How IBM bypasses bureaucratic purgatory
FORTUNE — Late last year, Ryan Hutton had what he thought was a bright idea. The IBM project manager thought it would be great to build a cloud-based web application that would give any IBM (IBM) employee access to real-time data about how his or her apps were being used within the company.
“I wanted people to be able to measure the impact of the apps they had developed, including the ability to track who’s using them and how often,” Hutton says.
Until this year, Hutton would have followed the same path that would-be innovators take at many other big companies, submitting his proposal to a review board that would take months to give it a thumbs up or down and, if the project got approved, months more to fund and staff it. Instead, Hutton was able to bypass the bureaucracy and pitch his app, dubbed Tap-O-Meter, directly to its intended users — IBM’s employees around the world — via a new in-house crowdfunding platform called iFundIT.
“We modeled it on public crowdfunding platforms like Kickstarter and Indiegogo,” says Francoise LeGoues, head of IBM’s CIO Lab, who created the program. “The question we started with was, how do we make sure everyone with a great idea gets a chance to have it seen and heard? How do we make use of all the knowledge and creativity in the company?”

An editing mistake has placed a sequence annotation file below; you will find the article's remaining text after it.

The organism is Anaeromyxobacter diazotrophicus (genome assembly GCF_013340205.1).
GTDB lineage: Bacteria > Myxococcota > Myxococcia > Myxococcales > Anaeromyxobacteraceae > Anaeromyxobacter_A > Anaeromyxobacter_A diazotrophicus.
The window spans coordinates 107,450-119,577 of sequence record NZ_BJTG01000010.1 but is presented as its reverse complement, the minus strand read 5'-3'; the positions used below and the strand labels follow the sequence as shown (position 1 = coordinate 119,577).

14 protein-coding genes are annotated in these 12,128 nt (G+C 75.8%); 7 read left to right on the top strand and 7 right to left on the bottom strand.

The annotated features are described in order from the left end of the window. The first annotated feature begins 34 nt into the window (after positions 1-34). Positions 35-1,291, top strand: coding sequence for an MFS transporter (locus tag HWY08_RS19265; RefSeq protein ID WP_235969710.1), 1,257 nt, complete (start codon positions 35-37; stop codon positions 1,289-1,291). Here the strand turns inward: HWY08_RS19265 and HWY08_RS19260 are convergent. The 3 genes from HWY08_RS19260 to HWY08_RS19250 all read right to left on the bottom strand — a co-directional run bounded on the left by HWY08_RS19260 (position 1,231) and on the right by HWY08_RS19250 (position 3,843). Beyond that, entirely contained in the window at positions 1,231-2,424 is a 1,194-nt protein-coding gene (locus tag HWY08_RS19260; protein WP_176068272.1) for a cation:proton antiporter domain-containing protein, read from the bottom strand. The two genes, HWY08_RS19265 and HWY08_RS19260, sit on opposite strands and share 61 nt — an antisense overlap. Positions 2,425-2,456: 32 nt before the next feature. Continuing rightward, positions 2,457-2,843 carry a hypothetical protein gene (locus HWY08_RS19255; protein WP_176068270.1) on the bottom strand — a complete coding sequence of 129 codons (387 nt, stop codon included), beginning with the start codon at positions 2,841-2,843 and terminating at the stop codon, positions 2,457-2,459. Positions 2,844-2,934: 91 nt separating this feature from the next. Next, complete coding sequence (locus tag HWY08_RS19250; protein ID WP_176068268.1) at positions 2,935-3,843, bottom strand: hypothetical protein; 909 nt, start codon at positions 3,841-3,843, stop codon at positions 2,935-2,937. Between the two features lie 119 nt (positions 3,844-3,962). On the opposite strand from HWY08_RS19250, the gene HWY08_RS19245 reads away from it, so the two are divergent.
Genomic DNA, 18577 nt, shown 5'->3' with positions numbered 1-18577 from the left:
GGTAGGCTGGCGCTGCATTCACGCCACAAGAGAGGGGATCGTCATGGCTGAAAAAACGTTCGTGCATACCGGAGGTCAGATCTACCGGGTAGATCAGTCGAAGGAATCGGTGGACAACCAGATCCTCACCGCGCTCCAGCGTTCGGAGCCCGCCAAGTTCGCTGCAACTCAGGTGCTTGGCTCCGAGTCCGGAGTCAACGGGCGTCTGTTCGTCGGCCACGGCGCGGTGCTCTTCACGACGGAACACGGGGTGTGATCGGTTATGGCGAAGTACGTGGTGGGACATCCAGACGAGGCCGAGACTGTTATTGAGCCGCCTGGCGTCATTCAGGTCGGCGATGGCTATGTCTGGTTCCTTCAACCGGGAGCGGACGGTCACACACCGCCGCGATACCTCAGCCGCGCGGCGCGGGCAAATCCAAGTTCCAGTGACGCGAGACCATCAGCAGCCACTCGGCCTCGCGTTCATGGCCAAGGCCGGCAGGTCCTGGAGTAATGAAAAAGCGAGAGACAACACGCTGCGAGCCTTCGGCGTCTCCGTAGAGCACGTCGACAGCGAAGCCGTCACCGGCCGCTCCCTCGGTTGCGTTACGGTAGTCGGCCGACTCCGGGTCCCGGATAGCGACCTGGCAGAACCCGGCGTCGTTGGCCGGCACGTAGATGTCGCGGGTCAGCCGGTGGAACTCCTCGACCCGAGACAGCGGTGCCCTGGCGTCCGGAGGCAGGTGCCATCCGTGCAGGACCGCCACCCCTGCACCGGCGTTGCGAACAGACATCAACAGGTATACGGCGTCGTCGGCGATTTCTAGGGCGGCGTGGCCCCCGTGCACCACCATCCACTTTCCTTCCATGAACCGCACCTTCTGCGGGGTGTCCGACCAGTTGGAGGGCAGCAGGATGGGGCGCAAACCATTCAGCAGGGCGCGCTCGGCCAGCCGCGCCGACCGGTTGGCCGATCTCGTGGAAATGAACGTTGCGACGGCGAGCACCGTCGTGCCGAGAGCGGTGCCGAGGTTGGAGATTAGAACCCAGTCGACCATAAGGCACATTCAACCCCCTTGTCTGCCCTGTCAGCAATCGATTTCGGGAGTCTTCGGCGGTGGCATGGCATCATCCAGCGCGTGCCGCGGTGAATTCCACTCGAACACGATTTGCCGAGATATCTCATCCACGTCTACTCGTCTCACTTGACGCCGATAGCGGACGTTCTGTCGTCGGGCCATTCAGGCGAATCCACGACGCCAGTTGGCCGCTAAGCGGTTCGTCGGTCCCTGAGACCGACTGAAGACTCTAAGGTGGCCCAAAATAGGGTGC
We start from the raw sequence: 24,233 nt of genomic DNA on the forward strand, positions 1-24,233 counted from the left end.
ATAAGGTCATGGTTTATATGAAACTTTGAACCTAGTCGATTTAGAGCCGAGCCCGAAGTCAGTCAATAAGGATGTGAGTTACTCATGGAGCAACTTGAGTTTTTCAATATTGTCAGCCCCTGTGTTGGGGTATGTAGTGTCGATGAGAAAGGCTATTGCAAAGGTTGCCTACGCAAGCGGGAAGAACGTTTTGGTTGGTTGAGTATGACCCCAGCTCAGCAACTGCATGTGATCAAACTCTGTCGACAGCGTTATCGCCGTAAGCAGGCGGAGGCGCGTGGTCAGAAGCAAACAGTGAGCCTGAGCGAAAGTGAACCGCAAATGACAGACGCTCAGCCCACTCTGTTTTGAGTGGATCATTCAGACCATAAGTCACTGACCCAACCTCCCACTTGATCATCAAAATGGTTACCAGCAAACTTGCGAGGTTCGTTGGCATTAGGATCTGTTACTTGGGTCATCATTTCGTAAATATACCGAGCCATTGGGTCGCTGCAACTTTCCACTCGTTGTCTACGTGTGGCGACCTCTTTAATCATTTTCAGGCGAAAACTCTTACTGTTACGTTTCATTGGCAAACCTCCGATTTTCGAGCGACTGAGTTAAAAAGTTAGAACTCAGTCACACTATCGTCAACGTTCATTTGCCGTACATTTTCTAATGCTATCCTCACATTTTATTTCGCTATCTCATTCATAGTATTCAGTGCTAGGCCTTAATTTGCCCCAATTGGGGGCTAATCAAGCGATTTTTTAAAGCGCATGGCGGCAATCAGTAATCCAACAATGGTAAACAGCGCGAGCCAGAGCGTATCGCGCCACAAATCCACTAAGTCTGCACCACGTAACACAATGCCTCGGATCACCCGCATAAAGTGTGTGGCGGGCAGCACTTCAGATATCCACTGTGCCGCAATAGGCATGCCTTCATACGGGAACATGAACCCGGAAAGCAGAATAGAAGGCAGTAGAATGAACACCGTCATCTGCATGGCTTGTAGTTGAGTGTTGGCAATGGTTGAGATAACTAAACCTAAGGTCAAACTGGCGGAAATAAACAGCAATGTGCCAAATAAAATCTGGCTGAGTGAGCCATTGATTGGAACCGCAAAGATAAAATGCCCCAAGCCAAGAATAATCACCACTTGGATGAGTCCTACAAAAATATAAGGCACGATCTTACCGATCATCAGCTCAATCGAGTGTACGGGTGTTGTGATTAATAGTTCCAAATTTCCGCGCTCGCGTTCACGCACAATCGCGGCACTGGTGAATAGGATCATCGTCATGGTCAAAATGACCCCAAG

As with Kickstarter, IBM employees can get involved by submitting an idea, by critiquing it and suggesting improvements, or by investing in it. Submitters set a funding target to cover the cost of basic coding, architecture, and testing. They can also enlist teams of IBMers who volunteer their expertise to help develop projects that interest them. Employee backers support proposals they like by voting in $100 chunks (up to a maximum of $2,000 per employee) that come out of a $300,000 fund supplied by the CIO Lab.
“Once the total amount of support reaches $25,000, we fund the project and move forward with it,” says LeGoues. Since iFundIT launched last January, more than 1,000 IBM employees in 30 countries have participated in one way or another. Of the 160 proposals posted so far, 20 have reached their funding targets, which range from $10,000 to $30,000.
All of the projects are intended “to improve the way we do things internally,” says LeGoues. “They address a variety of issues, from making the supply chain more efficient, to better sales tools, to internal apps for different uses.”
It’s too soon to put a dollar figure on productivity gains from iFundIT projects, she adds: “The biggest impact so far has been cultural. People love it, because it makes their jobs more fun and gives them a chance to invent solutions for business problems that have been frustrating them.”
What has impressed Ryan Hutton most is iFundIT’s speed. His Tap-O-Meter took just one month to get the green light, backed by about 40 fans on six continents. He and a team of five volunteers are now building the app’s architecture.
“It’s great to see such fast results, and it’s kind of amazing to have this kind of impact so early in my career,” says Hutton, who is 24 and joined IBM three years ago, straight out of college. “That’s not really what you would expect from a huge multinational corporation. It’s very cool.”